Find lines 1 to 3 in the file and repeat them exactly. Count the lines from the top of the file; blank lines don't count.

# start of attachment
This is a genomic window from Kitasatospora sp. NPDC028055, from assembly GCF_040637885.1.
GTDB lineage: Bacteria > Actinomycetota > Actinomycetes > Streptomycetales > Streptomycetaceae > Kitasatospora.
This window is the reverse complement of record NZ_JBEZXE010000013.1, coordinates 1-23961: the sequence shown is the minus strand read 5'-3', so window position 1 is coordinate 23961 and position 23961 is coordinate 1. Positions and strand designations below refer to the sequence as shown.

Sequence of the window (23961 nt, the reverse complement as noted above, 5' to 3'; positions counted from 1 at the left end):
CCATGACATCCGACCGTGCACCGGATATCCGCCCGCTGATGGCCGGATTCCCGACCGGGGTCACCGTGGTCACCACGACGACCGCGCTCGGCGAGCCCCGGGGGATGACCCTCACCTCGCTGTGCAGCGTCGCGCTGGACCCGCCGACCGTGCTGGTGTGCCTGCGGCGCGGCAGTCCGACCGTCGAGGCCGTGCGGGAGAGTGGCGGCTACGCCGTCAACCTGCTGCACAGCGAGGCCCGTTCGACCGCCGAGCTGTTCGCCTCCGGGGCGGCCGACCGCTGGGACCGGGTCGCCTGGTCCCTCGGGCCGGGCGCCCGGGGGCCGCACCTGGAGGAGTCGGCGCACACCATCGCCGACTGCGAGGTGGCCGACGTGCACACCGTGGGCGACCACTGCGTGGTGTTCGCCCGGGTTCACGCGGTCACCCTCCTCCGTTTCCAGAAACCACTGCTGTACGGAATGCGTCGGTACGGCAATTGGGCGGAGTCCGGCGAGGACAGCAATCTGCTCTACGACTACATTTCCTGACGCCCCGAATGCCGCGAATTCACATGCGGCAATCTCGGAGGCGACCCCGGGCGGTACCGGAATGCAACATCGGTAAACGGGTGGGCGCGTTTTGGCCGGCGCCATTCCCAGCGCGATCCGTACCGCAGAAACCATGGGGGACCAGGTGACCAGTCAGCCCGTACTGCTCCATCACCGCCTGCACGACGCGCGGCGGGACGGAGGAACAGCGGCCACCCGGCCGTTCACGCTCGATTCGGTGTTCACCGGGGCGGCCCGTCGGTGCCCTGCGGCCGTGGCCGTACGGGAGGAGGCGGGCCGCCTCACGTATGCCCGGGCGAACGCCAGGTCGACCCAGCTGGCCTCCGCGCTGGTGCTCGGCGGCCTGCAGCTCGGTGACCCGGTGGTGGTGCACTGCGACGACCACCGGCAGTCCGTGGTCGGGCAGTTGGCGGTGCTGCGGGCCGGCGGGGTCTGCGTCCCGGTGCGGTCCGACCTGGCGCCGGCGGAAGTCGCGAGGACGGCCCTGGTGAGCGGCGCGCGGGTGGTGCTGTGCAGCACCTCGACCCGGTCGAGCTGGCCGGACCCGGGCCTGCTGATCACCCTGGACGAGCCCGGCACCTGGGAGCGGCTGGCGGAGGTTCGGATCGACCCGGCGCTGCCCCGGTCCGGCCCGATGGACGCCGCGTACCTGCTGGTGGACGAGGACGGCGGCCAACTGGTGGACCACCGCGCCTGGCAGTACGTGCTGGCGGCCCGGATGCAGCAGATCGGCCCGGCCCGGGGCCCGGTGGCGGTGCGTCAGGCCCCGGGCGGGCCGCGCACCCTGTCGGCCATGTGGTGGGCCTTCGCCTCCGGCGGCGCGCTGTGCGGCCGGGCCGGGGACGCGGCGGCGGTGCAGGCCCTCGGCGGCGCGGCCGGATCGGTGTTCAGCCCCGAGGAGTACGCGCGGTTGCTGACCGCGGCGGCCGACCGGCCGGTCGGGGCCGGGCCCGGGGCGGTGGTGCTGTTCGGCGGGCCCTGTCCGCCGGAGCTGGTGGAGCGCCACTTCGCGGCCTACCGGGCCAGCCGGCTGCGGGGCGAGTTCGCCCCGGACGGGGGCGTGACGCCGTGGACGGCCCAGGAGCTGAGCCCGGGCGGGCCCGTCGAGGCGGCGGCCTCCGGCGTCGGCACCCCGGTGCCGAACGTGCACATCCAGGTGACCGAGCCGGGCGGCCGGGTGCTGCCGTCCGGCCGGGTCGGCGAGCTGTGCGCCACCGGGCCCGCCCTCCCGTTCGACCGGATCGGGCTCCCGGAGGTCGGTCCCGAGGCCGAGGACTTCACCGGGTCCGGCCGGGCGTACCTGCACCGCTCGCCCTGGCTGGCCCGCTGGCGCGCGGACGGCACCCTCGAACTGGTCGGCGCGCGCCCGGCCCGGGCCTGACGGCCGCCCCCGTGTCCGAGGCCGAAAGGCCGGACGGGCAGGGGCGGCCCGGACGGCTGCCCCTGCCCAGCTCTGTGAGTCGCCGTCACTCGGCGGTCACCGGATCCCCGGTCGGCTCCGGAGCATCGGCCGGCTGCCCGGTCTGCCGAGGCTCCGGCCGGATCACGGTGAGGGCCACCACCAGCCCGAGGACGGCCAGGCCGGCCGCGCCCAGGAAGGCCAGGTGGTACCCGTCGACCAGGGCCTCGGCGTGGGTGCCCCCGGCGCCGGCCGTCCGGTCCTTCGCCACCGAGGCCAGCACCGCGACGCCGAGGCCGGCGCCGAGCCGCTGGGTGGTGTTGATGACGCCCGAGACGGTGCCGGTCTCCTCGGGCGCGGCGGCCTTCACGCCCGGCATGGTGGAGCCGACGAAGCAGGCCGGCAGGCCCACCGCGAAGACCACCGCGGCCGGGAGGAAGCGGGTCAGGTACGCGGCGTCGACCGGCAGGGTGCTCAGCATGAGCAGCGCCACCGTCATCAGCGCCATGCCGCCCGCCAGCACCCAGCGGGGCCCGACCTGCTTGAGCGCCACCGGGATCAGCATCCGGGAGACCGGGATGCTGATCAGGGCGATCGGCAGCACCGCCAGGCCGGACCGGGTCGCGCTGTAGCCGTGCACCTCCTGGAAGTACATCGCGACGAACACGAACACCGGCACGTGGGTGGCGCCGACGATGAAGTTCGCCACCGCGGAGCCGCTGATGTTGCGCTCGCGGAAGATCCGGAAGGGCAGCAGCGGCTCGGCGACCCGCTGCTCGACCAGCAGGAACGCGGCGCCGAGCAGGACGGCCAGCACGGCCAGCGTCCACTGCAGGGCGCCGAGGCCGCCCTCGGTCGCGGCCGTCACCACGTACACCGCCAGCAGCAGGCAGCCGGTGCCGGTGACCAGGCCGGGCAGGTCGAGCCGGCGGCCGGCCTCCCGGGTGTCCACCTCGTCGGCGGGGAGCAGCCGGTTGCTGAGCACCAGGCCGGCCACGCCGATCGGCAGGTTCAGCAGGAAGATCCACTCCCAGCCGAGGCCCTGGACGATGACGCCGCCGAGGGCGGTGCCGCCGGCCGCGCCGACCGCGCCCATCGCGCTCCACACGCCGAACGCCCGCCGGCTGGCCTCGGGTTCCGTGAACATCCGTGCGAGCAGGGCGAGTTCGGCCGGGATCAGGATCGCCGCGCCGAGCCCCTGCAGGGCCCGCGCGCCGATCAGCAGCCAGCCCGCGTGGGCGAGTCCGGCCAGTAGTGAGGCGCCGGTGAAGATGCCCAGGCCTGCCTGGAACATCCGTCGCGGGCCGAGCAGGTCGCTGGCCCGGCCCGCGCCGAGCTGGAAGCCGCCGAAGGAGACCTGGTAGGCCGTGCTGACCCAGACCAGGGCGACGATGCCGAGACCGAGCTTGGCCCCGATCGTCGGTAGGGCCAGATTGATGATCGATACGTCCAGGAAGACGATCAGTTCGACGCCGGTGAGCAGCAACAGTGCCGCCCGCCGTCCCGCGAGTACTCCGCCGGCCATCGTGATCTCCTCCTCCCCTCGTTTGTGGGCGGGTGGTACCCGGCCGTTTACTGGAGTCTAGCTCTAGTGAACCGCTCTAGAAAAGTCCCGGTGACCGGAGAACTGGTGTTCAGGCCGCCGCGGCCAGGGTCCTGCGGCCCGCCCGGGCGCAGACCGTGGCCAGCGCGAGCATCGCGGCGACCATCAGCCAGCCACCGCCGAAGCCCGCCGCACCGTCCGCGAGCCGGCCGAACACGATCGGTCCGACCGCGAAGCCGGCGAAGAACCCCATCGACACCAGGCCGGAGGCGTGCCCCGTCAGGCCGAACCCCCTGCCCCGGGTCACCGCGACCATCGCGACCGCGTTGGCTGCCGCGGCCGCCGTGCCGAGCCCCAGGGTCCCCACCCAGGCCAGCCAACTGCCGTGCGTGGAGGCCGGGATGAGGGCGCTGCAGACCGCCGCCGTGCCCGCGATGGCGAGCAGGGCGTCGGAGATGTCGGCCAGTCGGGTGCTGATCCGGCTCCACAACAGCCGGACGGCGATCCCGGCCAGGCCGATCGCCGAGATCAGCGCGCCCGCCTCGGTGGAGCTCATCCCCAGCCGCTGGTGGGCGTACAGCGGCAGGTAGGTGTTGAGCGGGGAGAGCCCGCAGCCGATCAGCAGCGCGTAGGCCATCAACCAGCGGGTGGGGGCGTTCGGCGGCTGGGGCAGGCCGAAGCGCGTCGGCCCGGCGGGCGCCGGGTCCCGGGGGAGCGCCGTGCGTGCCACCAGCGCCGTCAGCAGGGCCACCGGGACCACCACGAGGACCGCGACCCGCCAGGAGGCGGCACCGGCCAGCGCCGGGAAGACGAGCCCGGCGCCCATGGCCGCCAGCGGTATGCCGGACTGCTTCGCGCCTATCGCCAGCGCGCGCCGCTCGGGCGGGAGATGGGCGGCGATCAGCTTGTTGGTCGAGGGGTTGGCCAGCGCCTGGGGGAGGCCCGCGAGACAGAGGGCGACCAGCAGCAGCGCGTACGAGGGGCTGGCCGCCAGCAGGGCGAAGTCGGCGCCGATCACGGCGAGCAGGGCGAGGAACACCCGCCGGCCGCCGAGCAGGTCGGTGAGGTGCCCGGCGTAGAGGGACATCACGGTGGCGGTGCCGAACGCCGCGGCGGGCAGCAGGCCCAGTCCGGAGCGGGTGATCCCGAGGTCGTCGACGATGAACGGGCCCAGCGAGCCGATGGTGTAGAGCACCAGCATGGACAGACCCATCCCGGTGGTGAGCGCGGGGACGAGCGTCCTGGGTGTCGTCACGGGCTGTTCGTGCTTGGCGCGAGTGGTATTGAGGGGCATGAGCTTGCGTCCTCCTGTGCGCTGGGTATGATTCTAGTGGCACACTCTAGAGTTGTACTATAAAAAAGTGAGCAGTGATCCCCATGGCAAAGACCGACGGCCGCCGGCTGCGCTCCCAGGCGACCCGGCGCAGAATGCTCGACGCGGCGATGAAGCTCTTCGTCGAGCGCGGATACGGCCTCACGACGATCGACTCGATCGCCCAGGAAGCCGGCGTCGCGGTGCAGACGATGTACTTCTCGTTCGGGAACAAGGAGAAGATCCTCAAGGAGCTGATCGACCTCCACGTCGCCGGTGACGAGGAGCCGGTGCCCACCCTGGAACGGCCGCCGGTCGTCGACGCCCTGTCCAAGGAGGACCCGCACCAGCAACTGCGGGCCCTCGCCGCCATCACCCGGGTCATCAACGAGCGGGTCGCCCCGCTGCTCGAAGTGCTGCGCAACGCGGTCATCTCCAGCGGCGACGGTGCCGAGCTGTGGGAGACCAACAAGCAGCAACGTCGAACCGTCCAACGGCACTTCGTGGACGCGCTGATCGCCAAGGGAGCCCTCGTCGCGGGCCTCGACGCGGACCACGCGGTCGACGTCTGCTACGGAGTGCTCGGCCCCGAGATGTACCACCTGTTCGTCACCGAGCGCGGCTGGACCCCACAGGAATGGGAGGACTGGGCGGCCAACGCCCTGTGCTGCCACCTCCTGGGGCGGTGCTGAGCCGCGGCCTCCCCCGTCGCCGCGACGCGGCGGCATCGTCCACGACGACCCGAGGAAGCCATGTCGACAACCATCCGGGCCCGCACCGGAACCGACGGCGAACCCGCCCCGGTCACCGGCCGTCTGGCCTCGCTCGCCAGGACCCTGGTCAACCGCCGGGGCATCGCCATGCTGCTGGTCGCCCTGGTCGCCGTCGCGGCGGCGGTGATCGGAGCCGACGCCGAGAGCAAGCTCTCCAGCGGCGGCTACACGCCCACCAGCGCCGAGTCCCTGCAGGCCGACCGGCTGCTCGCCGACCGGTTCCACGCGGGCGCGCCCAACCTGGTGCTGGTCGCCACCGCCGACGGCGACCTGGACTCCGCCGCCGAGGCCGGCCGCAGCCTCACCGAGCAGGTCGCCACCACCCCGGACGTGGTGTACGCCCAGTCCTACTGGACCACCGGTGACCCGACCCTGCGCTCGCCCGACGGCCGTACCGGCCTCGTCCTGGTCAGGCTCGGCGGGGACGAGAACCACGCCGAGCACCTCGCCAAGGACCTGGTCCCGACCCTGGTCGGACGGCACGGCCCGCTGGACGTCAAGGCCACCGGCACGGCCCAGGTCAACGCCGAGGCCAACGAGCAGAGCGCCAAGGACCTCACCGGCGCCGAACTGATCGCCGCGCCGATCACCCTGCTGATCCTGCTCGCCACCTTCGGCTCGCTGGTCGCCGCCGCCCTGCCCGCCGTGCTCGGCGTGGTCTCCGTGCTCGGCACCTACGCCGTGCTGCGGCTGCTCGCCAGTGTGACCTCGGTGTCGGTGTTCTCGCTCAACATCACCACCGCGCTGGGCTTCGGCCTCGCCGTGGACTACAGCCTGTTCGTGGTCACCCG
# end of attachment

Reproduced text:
This is a genomic window from Kitasatospora sp. NPDC028055, from assembly GCF_040637885.1.
GTDB lineage: Bacteria > Actinomycetota > Actinomycetes > Streptomycetales > Streptomycetaceae > Kitasatospora.
This window is the reverse complement of record NZ_JBEZXE010000013.1, coordinates 1-23961: the sequence shown is the minus strand read 5'-3', so window position 1 is coordinate 23961 and position 23961 is coordinate 1. Positions and strand designations below refer to the sequence as shown.